If USA Knows, Why Don't We?

Feature story - February 25, 2004
NEW DELHI, India — Greenpeace stonewalled by DBT while India remains silent at Malaysia on protecting biodiversity. New Delhi/Kuala Lumpur, February 25, 2004: Even as Indian representatives maintained a stoic silence on the issue of protecting Indian bio-diversity at the Convention of Biodiversity (CBD) in Malaysia, Greenpeace activists demanding information on the field-trials of 60 genetically modified crops were stonewalled by officials from the Department of Biotechnology (DBT) today. Meanwhile two George Bush look-alikes walked into DBT office thanking them for sharing information on Indian GM plans with the United States Department of Agriculture (USDA).

DBT, GM Field Trials

Greenpeace activists met Dr. T. V. Ramanaiah at the DBT office to follow up on their long-pending demand for a comprehensive list of - all GM crops undergoing field trials, the corporations involved, the locations of trials and corresponding Monitoring and Evaluation Committee (MEC) reports, information on GM imports into the country and the status of the same. This information is crucial given that the irreversible, uncontrolled and potentially dangerous release of GMOs will have an irreversible effect on agricultural biodiversity.

Earlier, on 2 September 2003, Greenpeace activists had delivered desi

(local) kufri variety of potatoes at the doorstep of Dr. Manju Sharma,Secretary of the DBT, to question their decision to expedite the release of risk-laden GM-variety of potatoes and bypass the required regulatory processes including biosafety assessments. On that occasion too, the DBT had refused to part with information on specifics regarding the controversial 'protato'.

"The Indian government's lack of commitment towards protecting the interests of Indian farmers is reprehensible. Why would the government refuse to give us critical information despite repeated requests? Why does the USDA have more information than Indian farmers on the GMO crops being grown in India?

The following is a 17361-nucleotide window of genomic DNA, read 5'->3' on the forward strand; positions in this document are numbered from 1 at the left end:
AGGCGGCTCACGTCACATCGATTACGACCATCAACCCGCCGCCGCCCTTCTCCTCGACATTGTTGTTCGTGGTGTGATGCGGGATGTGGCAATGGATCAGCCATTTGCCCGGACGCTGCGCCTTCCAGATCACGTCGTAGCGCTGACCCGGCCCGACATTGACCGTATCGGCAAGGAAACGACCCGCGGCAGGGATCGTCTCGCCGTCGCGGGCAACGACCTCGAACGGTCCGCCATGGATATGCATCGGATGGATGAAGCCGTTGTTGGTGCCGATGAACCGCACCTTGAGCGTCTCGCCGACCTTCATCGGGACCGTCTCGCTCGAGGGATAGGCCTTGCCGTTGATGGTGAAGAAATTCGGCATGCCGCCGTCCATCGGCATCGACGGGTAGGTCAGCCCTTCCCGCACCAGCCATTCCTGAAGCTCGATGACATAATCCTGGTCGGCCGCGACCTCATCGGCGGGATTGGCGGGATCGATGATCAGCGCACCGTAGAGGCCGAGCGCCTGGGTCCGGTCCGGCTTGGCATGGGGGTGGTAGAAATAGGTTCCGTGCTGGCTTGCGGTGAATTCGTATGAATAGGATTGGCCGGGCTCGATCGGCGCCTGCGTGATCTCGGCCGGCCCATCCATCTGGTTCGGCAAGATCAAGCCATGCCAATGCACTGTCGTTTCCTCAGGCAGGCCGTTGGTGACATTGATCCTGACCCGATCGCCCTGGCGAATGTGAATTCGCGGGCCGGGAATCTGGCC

Why did the government fail to oppose Monsanto's patent on Indian wheat?" asked Divya Raghunandan, GE campaigner, Greenpeace India, "Powerful multinational corporations seem to dictate the Indian government's policies on agriculture."

On 21 May 2003, the EPO at Munich granted a patent (Patent No. EP445929) to Monsanto on wheat that has been bred, cultivated and processed in India for decades. Despite Supreme Court directives of 23rd February, the Indian government has failed to take necessary steps to file opposition and have the patent revoked. Since they have missed the deadline for filing opposition in the European Patent Office (EPO), the Government's only option now is to support Greenpeace' opposition to the patent and save Indian farmers from the ignominy of taking permission every time they grow wheat for chapatis.

"It is utterly surprising that India has not taken a definitive position on the issue of protecting farmers' interests or our biodiversity," said Dr. Ashesh Tayal, Scientific Advisor, Greenpeace India, from Kuala Lumpur, "Despite being a signatory to the Cartagena Protocol on Biosafety, the first legally binding international agreement governing the transboundary movement of genetically modified organisms, the Indian delegation at the Conference of Parties in Malaysia did not raise the liability issue of genetic contamination of our rich biodiversity, thereby severely undermining Indian interests."

For further information, please contact:

Divya Raghunandan, GE Campaigner, Greenpeace India: +91 9845535406

Namrata Chowdhary, Media Officer, Greenpeace India: +919810850092